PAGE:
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Newtown

December 30, 2011 Leave a comment

Newtown, south of the border

Newtown is a suburb close to the heart of Sydney, Australia. At first glance, it struck me as a cowboy town with its colonial style buildings and its laid-back look. As one goes deeper within Newtown though, it becomes more apparent that this is a hippie town similar to Camden Town in London, with one exception – the streets don’t smell of weed.

Organic food markets, vegetarian restaurants, oriental furniture shops and “exotic” restaurants serving African, Mexican and Nepalese cuisine line King’s Street, which passes for the main street of Newtown. Thai restaurants are especially numerous – Newtown likely has the highest concentration of Thai restaurants in Sydney, if not the whole of Australia. There is the occasional busker and beggar. And even open air markets selling amulets and CDs.

On closer inspection, the statue of the dog in the distance has an exposed stomach with gears inside

Camperdown Memorial Park. Sydney Tower (the gold tower) can be seen over the trees

Newtown was established as a residential and farming area in the early 19th century. The name of the suburb came from a general store that was set up in the area. After the Great Depression hit in the 1930s, Newtown became increasingly rundown; until it was revived in the 1970s as students from the nearby Sydney University flocked to Newtown for its relatively cheap rent. It became known as a bohemian center with a rising gay and lesbian population.

True to the Newtown spirit, I had dinner at a vegetarian Thai restaurant named the Green Palace. I have had Thai and vegetarian before, but never the two together. It turned out to be surprisingly good – the staff were polite and friendly; and despite the restaurant being packed, the waitress took my order within minutes of me sitting down. My main dish was spicy fried rice with “duck” made out of soy. Don’t give me that face! – it actually tastes close to the real thing, with a softer texture. The Thai spices, as usual, was impeccable.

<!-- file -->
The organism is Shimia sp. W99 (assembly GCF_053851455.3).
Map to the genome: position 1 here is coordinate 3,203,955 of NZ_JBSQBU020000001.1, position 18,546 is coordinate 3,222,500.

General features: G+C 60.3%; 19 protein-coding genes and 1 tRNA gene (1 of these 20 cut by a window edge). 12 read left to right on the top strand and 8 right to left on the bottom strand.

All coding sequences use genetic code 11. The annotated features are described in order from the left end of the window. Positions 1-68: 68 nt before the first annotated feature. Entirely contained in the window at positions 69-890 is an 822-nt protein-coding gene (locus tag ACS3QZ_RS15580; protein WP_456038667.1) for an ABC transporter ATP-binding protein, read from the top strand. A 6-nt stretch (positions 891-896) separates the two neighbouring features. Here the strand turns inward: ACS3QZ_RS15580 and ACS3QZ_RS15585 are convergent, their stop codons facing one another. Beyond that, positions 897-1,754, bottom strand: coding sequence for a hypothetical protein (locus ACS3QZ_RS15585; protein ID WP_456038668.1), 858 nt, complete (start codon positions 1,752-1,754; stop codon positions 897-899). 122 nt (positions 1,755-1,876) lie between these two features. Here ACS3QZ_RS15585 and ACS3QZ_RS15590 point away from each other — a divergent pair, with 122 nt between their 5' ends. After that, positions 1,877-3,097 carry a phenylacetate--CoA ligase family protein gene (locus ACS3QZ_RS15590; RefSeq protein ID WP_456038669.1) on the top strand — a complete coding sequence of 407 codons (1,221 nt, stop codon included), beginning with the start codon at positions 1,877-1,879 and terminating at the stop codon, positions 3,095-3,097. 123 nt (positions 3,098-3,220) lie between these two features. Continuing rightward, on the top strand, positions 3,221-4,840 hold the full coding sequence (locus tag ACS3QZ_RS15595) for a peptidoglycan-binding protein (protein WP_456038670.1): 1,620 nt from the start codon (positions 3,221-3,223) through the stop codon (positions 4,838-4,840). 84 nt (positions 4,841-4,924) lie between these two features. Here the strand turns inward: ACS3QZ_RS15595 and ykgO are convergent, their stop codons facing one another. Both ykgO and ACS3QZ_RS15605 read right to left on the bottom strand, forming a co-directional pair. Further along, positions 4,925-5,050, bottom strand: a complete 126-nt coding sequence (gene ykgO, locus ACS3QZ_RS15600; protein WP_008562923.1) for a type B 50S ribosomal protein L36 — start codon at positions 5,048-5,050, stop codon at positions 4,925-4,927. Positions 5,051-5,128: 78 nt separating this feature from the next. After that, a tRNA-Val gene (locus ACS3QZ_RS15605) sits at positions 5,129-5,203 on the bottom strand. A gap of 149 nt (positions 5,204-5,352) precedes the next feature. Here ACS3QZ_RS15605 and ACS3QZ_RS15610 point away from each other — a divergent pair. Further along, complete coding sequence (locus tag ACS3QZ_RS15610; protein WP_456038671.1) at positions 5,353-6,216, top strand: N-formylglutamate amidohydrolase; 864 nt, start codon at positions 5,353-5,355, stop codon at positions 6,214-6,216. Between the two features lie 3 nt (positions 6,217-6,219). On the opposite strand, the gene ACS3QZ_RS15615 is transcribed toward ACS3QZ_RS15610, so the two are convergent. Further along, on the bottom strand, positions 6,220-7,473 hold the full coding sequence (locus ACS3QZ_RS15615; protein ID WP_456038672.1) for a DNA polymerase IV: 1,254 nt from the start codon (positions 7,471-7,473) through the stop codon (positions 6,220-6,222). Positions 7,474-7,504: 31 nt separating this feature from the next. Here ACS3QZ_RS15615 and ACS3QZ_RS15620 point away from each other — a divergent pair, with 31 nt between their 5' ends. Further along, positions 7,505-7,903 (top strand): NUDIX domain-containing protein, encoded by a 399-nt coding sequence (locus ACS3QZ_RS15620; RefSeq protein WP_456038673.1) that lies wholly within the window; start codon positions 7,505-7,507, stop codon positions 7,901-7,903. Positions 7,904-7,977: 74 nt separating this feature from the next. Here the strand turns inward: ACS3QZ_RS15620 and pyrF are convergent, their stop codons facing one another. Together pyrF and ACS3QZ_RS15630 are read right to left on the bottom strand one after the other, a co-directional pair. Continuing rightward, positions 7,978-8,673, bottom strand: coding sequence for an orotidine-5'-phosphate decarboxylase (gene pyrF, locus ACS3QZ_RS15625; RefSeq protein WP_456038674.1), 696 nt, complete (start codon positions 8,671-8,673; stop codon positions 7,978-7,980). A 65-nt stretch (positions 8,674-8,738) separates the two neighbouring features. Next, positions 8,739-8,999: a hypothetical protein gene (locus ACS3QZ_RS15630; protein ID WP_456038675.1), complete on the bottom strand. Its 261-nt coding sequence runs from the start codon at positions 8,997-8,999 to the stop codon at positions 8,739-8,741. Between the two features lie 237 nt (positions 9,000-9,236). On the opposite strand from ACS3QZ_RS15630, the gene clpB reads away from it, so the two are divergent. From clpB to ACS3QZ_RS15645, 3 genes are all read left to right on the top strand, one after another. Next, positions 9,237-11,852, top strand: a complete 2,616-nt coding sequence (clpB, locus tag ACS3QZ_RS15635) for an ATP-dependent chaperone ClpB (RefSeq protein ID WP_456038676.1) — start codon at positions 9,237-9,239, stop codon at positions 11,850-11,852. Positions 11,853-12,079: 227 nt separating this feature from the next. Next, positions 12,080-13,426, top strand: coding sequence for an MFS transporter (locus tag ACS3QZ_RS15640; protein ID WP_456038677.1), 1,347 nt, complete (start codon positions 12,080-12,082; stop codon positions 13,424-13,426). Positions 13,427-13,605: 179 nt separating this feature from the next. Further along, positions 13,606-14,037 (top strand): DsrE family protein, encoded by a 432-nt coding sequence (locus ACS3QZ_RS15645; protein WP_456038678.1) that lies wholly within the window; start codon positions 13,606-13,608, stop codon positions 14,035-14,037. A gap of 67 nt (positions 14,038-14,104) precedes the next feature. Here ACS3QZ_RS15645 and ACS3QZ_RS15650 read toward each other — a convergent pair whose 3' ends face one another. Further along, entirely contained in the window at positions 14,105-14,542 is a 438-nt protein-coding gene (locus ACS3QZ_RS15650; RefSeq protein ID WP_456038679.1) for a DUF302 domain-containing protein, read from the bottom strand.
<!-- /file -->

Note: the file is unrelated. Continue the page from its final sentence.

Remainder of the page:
Spicy fried rice with "duck"

Just as I was about to finish up, my dessert comes up piping hot onto my table. Coconut cream with real coconut flesh covered pandan flavored sago beneath, with the occasional corn tucked away. Sago is mainly eaten in Southeast Asia and comes from tropical palm trees.

Party-goers will crowd the clubs and the streets at night but I call it a day.

Categories: Travel

Seafood couscous

December 18, 2011 Leave a comment

Hi there and welcome to the Log of the Seer. Here you will find posts about travel, news and my thoughts – elements from the concept of this site.

We’ll start off, right here at home with a Travel post. There are many forms of travel, not just physically being in a foreign country. One of these you can do right in the comfort of your own kitchen – through the tastes, smells and sights of food – and be transported off to a faraway land. Well now, lets head to Tunisia with:

Monastir, Tunis 2007

Seafood couscous

About couscous:

Couscous is pasta made from seminola (durum wheat middlings), traditionally the staple food of North Africa (Tunisia, Algeria, Morocco). It is part of Berber cuisine. The Berbers are the indigenous people of North Africa, having lived there since the time of the Romans.

Ingredients (for 1 person)

  • 250grams of seafood (selection up to you)
  • Oil or butter
  • 1 stalk of young broccoli
  • 1 potato or carrot
  • 1 clove of garlic
  • pepper and salt
  • vinegar
  • a bit of lemongrass
  • couscous

Ingredients for seafood couscous

Steps

  1. Chop up the garlic, broccoli and potato/carrot into agreeable sizes
  2. Stir-fry the seafood, potato/carrot using the oil or butter for 5 minutes.
  3. Add vinegar, pepper and salt (quantity up to your discretion)
  4. Add in the broccoli. Stir fry another 2 minutes
  5. Add lemongrass and garlic. Stir and leave to sizzle
  6. Pour out one cup of couscous. Add one cup of water. Then, either microwave for 2 minutes, or boil for 5 minutes.
  7. Ready to eat!

Seafood couscous